By Nico Ludwig-Stock
WOODLAND, CA – Deputy Public Defender Aram Davtyan, in Yolo County Superior Court last week, successfully argued the prosecution’s request for long term mental health care as a condition of release was unreasonable because, “there are no long term facilities for people with mental health or even substance abuse issues.”
In the arraignment hearing , a man pleaded not guilty to felony assault by force likely to produce great bodily injury and misdemeanor battery against cohabiting spouse or former.
DPD Davtyan referenced the previous preliminary hearing for the case, noting he had requested the accused be released after the hearing, but this was denied.
“Even though their offer is a probation offer, it’s not clear to me what additional safeguards they want to impose at this point to have (the accused) released,” said DPD Davtyan.
According to DPD Davtyan, the accused has a place to stay away from the complaining witness, and has a way to get medications through the jail. The prosecution had also requested mental health services for the accused.
While a care facility has not been secured for the accused, his father has agreed to look after him. DPD Davtyan therefore requested the accused be released to his father’s care.
After several minutes of discussion, the judge announced he would recall the matter later to allow DDA Dunham time to review the circumstances of the case.
About half an hour later, Judge Rosenberg revisited the case to discuss the custody status of the accused. DDA Dunham shared that she had reached out to the alleged victim.
According to DDA Dunham, the alleged victim feels “very afraid for her safety especially considering that there were children involved in the incident that occurred,” and fears if the accused were released he would retaliate. DDA Dunham also noted the accused has a “prior battery against the (alleged) victim from 2019” which took place in Florida.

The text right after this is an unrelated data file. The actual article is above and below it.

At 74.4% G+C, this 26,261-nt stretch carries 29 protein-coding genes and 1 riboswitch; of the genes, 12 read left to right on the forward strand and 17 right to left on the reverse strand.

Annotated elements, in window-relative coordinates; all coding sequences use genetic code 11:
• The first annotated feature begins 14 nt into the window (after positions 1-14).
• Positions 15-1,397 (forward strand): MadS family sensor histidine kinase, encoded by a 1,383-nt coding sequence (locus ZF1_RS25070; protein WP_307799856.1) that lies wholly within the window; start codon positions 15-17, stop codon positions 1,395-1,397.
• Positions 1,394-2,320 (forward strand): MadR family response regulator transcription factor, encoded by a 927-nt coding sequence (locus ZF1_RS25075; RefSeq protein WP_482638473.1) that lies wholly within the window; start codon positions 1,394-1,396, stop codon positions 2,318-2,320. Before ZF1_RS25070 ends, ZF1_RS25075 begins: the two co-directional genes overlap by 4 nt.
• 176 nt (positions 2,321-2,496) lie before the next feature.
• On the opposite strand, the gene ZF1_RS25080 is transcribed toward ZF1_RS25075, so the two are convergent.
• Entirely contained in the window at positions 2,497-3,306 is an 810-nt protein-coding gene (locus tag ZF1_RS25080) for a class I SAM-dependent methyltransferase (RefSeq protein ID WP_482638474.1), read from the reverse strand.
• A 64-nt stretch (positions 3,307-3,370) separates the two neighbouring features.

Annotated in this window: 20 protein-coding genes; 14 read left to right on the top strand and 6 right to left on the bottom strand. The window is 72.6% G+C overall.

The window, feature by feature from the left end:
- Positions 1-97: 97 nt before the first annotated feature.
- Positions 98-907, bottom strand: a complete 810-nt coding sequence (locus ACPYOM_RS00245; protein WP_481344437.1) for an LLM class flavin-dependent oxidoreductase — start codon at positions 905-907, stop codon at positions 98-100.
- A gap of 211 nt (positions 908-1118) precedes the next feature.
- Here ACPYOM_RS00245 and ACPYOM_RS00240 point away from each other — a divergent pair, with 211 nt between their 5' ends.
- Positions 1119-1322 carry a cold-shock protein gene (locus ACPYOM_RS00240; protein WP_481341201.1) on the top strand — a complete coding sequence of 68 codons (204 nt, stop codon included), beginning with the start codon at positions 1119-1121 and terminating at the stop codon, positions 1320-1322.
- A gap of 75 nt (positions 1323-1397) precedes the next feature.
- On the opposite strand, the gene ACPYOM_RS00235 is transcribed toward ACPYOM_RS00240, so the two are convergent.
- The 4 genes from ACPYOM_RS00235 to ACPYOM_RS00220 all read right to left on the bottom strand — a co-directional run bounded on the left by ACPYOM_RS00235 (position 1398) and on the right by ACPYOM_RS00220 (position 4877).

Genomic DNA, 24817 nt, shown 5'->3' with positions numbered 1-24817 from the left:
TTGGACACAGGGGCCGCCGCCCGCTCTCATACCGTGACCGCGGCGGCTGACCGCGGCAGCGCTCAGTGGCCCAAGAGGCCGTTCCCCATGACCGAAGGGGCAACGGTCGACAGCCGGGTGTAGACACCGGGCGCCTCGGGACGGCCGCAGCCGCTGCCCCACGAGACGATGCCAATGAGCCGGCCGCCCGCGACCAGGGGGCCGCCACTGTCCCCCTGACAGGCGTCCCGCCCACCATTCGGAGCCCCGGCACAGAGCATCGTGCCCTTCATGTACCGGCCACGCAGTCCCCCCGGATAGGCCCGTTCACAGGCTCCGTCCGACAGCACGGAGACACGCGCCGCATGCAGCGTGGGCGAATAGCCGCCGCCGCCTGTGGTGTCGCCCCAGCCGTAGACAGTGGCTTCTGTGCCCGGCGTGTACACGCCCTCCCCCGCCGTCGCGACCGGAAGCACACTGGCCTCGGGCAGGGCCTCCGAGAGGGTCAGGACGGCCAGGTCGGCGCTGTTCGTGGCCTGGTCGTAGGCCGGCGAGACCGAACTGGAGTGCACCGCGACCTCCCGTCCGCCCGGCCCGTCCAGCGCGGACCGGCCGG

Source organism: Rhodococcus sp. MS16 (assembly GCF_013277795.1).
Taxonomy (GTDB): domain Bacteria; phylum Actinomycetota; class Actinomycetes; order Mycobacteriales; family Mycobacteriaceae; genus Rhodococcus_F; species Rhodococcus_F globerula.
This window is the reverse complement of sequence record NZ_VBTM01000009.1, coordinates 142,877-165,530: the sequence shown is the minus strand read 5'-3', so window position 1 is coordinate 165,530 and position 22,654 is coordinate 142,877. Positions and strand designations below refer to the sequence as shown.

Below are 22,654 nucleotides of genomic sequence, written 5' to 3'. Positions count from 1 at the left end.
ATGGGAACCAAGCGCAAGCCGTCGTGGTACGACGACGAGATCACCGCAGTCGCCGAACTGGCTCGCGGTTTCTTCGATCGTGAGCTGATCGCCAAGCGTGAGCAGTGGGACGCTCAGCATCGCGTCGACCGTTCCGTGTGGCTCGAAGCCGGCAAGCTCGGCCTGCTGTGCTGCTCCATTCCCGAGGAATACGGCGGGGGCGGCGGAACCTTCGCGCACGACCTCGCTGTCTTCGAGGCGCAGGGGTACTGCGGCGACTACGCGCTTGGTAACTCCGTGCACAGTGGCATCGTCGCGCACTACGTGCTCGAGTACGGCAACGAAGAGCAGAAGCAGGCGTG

The alleged victim, said the DDA, also felt that more needed to be done in order to address the accused’s mental health needs—specifically, she felt there needed to be a “long term” plan.
DDA Dunham reported that “she’d prefer to see him either in a mental health facility or in a place where he would receive much more significant services other than being released to a family member.” She was also concerned about leaving treatment and medication up to the accused to administer for himself.
DPD Davtyan responded by saying he has not heard any logical way to satisfy the DDA’s demands because “there are no long term mental health facilities that are going to take (the accused) in the foreseeable future. That is not a thing…and it is always up to the individual to take some initiative and get services.”
Even so, DPD Davtyan stated he felt the accused would pose no threat if he were to be released to his father because the accused told him he would be willing to seek out services, his father is willing to take him in, and is aware of his mental health issues. DPD Davtyan added it would be best if the accused would be released as soon as possible so he could receive mental health treatment quickly.
Judge Rosenberg ruled the accused would be released on supervised own recognizance (SOR) under three conditions, including: he must wear a GPS monitor; cannot cross the river into Yolo County unless he has a court appearance; has a meeting with his attorney; or has a meeting with his probation officer. And. he must take all medications prescribed for him, and see a mental health professional.
The accused is scheduled to return in December, and will have a trial setting conference in January.